North Carolina: The latest Public Policy Polling results (in PDF) find that: Elizabeth Dole's approve-disapprove stands at a shabby 48-41; and that Dole is held to under 50% by two ostensibly unknown-to-the-general-electorate names: NC-Dems Chair Jerry Meek and Forsyth County Commissioner Ted Kaplan. Dole is vulnerable; she can't break 50% against anybody lately.
Mississippi: Following Chip Pickering's retirement announcement, Thad Cochran's staff is now saying that Cochran will be running for re-election to the Senate in 2008.
Maine: Firedoglake offers a thorough rundown of Susan Collins' war on technology and common sense (and Susan Collins' taxpayer-funded Senate staff using Senate resources for clearly political purposes, a violation of Senate ethics policy!). Meanwhile, as Collins' taxpayer-funded Chief of Staff tells anyone who will listen that video tracking "hurts the political discourse," Turn Maine Blue and CNN remind us that the National Republican Senatorial Committee has recommended that Republican Senators video track their opponents! Perhaps Susan Collins' taxpayer-funded Chief of Staff needs to write a letter to his own Party's campaign leadership telling them that they "hurt the political discourse."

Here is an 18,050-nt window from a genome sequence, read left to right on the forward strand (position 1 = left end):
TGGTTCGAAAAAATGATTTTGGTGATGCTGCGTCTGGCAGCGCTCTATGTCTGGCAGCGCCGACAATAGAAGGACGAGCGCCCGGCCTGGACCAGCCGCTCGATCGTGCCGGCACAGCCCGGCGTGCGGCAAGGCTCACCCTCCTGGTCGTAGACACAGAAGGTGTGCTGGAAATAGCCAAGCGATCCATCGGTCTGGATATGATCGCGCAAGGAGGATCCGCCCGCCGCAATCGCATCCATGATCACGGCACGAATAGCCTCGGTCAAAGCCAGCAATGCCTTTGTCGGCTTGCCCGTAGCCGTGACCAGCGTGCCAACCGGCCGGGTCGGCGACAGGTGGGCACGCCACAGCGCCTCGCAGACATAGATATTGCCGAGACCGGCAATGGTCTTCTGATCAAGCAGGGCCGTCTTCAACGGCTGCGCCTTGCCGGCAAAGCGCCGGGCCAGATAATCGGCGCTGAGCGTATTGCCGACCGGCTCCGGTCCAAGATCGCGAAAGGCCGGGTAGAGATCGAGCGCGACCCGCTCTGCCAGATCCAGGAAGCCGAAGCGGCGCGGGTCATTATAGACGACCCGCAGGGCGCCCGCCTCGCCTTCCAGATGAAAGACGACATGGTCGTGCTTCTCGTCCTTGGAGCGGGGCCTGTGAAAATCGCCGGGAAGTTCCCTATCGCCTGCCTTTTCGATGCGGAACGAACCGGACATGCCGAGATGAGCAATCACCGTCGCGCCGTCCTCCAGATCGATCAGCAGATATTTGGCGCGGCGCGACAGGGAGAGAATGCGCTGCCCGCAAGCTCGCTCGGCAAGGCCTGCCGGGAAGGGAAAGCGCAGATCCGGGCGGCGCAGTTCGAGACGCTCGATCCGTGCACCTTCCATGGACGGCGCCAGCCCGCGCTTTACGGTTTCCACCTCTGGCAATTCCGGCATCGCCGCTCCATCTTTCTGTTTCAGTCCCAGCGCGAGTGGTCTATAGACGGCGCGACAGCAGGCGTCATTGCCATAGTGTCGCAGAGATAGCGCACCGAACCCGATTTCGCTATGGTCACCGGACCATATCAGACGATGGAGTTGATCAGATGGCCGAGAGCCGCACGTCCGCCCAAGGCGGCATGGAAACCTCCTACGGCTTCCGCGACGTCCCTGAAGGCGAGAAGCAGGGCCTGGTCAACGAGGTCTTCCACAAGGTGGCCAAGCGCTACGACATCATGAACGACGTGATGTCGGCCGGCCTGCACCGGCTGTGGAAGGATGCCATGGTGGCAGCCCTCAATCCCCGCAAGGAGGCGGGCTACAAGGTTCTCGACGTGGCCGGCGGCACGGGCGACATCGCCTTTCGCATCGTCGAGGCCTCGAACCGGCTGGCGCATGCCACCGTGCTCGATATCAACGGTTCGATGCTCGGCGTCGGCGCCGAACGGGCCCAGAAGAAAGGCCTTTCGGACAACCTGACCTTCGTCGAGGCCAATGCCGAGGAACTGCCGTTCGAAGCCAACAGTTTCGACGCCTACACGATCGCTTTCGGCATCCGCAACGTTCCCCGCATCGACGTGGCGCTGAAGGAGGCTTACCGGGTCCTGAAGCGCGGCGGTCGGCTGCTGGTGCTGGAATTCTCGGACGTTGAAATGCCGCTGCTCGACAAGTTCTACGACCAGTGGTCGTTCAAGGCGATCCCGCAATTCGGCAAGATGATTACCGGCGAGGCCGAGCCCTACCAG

Alaska: The Associated Press is circulating far-and-wide their recap of the 2008 Senate races thus far, highlighting the corruption-related turmoil that the AK-GOP, headlined by Ted Stevens, finds itself in, with recruitment efforts focusing on Anchorage Mayor Mark Begich and 2006 Lt. Gov. nominee Ethan Berkowitz.
Nebraska: Even the New York Post's infamous Page Six is getting in on the 'Will Senator Bob Kerrey run again?' action. In other New York news impacting Nebraska politics, it appears that NYC Mayor Mike Bloomberg has categorically ruled out a Presidential bid in 2008, which means that Chuck Hagel won't be able to be his running mate.
New Hampshire: The Associated Press is declaring popular former Governor (and heretofore-unannounced) Jeanne Shaheen the favorite to win the 2008 Senate race in the Granite State. Meanwhile, Sprintin' John Sununu preaches the failed policies of George W. Bush on health care, which fails to adequately cover millions of Americans.
Virginia: In the pages of the Wall Street Journal, NBC News Political Director Chuck Todd chronicles reasons why John Warner might yet run for re-election:
He is competitive enough not to want his seat to fall to a Democrat, and he may not want to retire if his departure sets his party up for an ideological primary fight between former Gov. James Gilmore and the senator's protégé, Rep. Tom Davis. And then there's Iraq. One very keen observer of Mr. Warner told me he thinks the old bull is getting so engaged in the debate over the war that he won't be able to pull away.All that said, expect a retirement announcement next month.
Thanks to George W. Bush's Iraq War, police departments are facing bullet shortages, and Korean War vets can't get their much-deserved Purple Hearts.